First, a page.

Experts offer safety tips for pets for July 4
The Fourth of July acts as an enjoyable holiday for people of all ages, but for their furry companions, the celebration can be less enjoyable.
Pets, especially dogs, are sensitive to the goings on of their environment, and the reverberating sounds of fireworks and other noises related to the holiday can scare them into flight-mode very quickly.
“You know what’s going on…you know this is on purpose…animals have no concept of that,” said Marcus Webster, a veterinarian medical officer with the Georgia Department of Agriculture. “Being animals, they have to evaluate: is this pleasurable, is this a threat, or is this something benign that I don’t really have to pay attention to? Those are the three main categories where we have the knowledge that they don’t.”
Sudden noise equals danger for animals, Webster continued, so in their minds they are set up to analyze situations a certain way.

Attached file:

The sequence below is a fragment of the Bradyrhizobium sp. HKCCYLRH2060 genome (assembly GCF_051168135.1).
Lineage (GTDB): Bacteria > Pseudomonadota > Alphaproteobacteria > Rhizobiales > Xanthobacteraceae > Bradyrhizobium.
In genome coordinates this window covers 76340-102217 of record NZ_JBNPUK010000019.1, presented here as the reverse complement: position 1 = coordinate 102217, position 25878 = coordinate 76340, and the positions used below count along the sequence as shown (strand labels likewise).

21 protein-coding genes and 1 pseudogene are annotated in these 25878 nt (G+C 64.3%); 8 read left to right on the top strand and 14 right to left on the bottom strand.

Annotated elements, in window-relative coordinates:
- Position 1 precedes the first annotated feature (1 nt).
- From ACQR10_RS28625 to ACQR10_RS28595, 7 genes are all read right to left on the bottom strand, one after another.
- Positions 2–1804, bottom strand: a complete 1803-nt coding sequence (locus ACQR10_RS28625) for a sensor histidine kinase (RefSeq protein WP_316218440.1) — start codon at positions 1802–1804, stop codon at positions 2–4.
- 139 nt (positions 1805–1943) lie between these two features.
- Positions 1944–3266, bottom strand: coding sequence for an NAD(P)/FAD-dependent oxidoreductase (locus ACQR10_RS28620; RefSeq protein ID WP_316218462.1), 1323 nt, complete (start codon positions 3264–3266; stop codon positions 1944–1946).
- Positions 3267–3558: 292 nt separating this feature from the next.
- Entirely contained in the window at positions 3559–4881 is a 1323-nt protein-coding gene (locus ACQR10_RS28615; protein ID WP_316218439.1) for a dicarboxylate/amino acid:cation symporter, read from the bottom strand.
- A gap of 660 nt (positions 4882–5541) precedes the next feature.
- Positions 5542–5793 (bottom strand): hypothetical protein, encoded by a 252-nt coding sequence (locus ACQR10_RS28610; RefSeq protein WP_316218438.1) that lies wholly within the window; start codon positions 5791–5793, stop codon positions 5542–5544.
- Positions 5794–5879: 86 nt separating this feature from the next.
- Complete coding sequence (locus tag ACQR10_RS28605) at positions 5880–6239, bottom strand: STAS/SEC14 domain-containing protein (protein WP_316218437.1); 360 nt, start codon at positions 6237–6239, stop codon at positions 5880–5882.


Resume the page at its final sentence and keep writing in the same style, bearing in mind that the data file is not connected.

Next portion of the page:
Webster suggests communicating to one’s neighbors or family in advance if they are putting on fireworks and making sure that a pet is in a safe place for them to calm down.
“A lot of people are sensitive to animal welfare … so most likely they will [be sensitive on the matter,]” he said.
Factors such as age and the socialization of the pet can also be factors to its sensitivity levels, Webster said.
Older dogs tend to be more sensitve to louder noises and may have trouble adjusting to new environments, event if the animal is with people it knows, Webster warns.
Webster also suggests talking with a veterinarian about medical and psychological options for animals.
“Discuss with the primary vet what medications may be useful, or since it’s a temporary event, if relocating the animal for a period of time would be better,” he said.
Spaces such as closets and under a bed are main go-to spots for animals and could be kept clean for an animal’s easy access, Webster said.
Chris Bussey, Animal Services Supervisor with the Troup County Animal Shelter, adds that having a pet’s microchip and license information up to date can help in pet recovery.
“Definitely have up to date rabies tags or chip information that way we call the owner when we pick the animal up and reunite it with the owner as soon as possible,” Bussey said.
Webster added that having an up-to-date photo of the animal to show to neighbors in case it does escape is beneficial as well.